As at the last election, we are not making any promises which we cannot keep. We do not believe in electoral bribes - these are an insult to the intelligence and realism of the public. The priorities we set out here are part of a programme for a five year term of office. Much of what we want to do will take longer because of all the heavy spade-work which has to be done to create the economic strength on which all else depends.
The Social Contract
At the heart of this manifesto and our programme to save the nation lies the Social Contract between the Labour Government and the trade unions, an idea derided by our enemies, but certain to become widely accepted by those who genuinely believe in government by consent - that is, in the democratic process itself as opposed to the authoritarian and bureaucratic system of wage control imposed by the Heath Government and removed by Labour.
The Social Contract is no mere paper agreement approved by politicians and trade unions. It is not concerned solely or even primarily with wages. It covers the whole range of national policies. It is the agreed basis upon which the Labour Party and the trade unions define their common purpose.
Labour describes - as we did in our February manifesto at the time of the last election and as we do again at this one - the firm and detailed commitments which will be fulfilled in the field of social policy, in the fairer sharing of the nation's wealth, in the determination to restore and sustain full employment. The unions in response confirm how they will seek to exercise the newly restored right of free collective bargaining. Naturally the trade unions see their clearest loyalty to their own members. But the Social Contract is their free acknowledgment that they have other loyalties - to the members of other unions too, to pensioners, to the lower-paid, to invalids, to the community as a whole.
It is these wide-ranging hopes and obligations which the General Council of the TUC described in its declaration of June 26 and which were overwhelmingly approved by the Congress on September 4. This is the Social Contract which can re-establish faith in the working of Britain' 5 democracy in the years ahead.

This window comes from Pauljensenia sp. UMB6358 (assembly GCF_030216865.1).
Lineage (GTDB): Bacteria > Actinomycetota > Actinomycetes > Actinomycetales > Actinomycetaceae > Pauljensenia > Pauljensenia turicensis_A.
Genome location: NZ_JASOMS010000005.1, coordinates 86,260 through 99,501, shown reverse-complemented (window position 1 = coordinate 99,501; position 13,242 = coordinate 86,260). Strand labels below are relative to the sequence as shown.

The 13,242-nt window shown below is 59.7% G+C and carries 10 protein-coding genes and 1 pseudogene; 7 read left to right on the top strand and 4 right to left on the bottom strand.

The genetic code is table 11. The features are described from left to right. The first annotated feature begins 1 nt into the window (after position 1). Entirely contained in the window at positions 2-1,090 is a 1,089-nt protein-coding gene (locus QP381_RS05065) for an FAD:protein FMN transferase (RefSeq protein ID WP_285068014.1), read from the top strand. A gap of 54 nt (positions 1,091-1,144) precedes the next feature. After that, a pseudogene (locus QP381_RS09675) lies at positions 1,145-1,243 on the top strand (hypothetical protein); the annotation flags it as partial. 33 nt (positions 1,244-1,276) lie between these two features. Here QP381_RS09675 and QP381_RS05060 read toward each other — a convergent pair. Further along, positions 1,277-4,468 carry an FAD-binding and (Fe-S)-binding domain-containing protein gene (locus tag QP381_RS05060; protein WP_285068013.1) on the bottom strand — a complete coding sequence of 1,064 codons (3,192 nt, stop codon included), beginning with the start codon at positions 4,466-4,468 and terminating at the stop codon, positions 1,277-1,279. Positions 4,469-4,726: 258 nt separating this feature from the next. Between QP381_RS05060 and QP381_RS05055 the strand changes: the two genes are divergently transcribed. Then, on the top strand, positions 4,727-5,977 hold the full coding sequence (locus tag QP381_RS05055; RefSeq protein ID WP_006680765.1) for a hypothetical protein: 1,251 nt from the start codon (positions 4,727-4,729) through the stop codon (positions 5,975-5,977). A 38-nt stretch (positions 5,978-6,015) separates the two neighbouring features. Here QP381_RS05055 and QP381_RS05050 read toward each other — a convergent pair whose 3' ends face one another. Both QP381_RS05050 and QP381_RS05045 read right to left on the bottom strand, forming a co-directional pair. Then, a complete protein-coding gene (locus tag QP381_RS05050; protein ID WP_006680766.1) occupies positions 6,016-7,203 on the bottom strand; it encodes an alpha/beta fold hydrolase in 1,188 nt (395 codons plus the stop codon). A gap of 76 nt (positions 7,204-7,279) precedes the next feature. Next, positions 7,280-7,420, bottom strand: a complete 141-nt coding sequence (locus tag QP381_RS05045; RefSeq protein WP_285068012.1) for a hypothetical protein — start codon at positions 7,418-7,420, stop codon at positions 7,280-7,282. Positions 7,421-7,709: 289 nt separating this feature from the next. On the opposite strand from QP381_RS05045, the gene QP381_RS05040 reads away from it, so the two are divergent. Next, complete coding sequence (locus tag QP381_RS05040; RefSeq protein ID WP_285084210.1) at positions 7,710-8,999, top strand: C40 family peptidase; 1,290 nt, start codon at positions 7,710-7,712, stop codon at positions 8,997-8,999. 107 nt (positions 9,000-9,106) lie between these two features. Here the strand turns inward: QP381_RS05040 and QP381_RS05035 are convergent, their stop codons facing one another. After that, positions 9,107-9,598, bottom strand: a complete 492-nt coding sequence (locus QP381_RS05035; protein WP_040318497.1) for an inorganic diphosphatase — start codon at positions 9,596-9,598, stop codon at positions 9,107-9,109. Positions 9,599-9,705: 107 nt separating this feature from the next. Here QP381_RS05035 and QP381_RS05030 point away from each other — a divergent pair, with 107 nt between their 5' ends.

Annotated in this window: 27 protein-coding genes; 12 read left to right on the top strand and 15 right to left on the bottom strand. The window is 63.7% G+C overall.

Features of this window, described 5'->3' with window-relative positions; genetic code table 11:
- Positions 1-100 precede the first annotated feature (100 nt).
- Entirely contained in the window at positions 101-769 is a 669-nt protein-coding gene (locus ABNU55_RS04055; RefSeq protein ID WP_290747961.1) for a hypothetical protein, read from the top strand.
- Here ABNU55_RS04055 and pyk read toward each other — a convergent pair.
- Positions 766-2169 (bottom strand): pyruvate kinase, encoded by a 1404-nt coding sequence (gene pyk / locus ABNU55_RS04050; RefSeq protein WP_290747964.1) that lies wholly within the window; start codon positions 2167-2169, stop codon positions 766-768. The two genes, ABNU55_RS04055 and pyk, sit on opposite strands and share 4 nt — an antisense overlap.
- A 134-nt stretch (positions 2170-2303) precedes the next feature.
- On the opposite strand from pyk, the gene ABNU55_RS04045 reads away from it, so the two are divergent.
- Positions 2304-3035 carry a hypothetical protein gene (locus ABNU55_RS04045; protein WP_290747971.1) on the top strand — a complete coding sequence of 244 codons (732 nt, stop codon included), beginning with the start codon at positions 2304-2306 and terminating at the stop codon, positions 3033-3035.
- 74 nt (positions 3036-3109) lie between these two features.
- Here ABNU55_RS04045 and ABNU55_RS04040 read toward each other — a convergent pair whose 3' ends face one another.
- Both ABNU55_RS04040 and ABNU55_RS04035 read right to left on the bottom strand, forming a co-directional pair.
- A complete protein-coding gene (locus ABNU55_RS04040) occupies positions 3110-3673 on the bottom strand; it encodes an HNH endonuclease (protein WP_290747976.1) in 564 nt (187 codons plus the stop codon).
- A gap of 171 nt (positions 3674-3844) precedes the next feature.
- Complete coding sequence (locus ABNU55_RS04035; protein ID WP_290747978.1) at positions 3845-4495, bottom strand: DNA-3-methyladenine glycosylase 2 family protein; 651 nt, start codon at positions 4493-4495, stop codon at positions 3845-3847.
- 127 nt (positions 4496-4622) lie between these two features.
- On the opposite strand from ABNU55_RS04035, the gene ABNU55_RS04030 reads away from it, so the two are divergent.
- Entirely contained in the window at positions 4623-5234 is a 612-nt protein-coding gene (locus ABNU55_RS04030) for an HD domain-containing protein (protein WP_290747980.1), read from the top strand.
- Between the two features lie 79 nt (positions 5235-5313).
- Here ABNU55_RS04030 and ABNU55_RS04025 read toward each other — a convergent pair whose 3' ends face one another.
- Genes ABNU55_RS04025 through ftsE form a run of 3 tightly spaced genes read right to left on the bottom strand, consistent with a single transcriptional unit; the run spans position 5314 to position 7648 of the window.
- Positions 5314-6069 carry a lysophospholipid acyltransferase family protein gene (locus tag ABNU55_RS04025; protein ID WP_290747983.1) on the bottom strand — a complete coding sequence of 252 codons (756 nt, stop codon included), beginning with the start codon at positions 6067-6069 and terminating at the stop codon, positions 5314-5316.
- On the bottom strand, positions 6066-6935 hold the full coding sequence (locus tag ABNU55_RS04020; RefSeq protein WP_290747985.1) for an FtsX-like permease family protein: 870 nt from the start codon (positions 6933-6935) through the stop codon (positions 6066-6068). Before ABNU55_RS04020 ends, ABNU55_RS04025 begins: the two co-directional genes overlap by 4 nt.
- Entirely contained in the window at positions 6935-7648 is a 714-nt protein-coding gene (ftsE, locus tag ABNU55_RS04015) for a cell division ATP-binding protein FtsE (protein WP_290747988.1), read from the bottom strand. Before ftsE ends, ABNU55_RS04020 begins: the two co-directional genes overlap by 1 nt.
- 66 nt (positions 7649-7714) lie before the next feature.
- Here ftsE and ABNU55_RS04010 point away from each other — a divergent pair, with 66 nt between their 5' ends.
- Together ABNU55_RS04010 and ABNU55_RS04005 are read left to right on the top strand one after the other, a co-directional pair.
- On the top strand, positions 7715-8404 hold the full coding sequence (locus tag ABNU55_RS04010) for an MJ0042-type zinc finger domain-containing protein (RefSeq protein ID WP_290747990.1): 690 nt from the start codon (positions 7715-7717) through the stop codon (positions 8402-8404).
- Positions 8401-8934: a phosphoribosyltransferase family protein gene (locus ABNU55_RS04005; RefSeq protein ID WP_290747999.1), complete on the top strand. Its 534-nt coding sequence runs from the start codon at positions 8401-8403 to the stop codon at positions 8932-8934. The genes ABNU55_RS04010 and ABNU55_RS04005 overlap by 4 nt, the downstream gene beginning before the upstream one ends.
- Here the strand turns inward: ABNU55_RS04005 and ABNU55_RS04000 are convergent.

The first priority must be a determined attack on inflation and the appalling overseas deficit which We inherited. Inflation is a World-Wide problem and there are no easy answers, but for us the crisis was made worse than it need have been because of the financial disasters Labour inherited from the Tory Government.
Inflation is one of the greatest economic perils we face. It afflicts all the countries of the world. From Japan to France, from the United States to Britain, prices are rising at between 15% and 25% a year. Oil, the lifeblood of industry and transport, costs four times what it did a year ago; wheat, feedgrains, sugar and other imported foodstuffs, nearly double. These powerful inflationary forces cannot be wholly mastered by any single government acting alone. It will require international co-operation both to curb inflation and to avoid a slump.
But there are things the Government can - and must - do. We were elected last February to govern a Britain that had been greatly weakened by the policies of the Conservatives. The Heath Government allowed a huge deficit to accumulate on our balance of payments, even before the oil price rises hit us. It borrowed and printed hundreds of millions of pounds at home, fuelling the fires of inflation; it let our scarce resources go into office blocks, luxury flats and property speculation, at a time that Britain badly needed investment in industry and in housing for rent. Britain, in February 1974, was in bad shape to withstand the economic hurricane.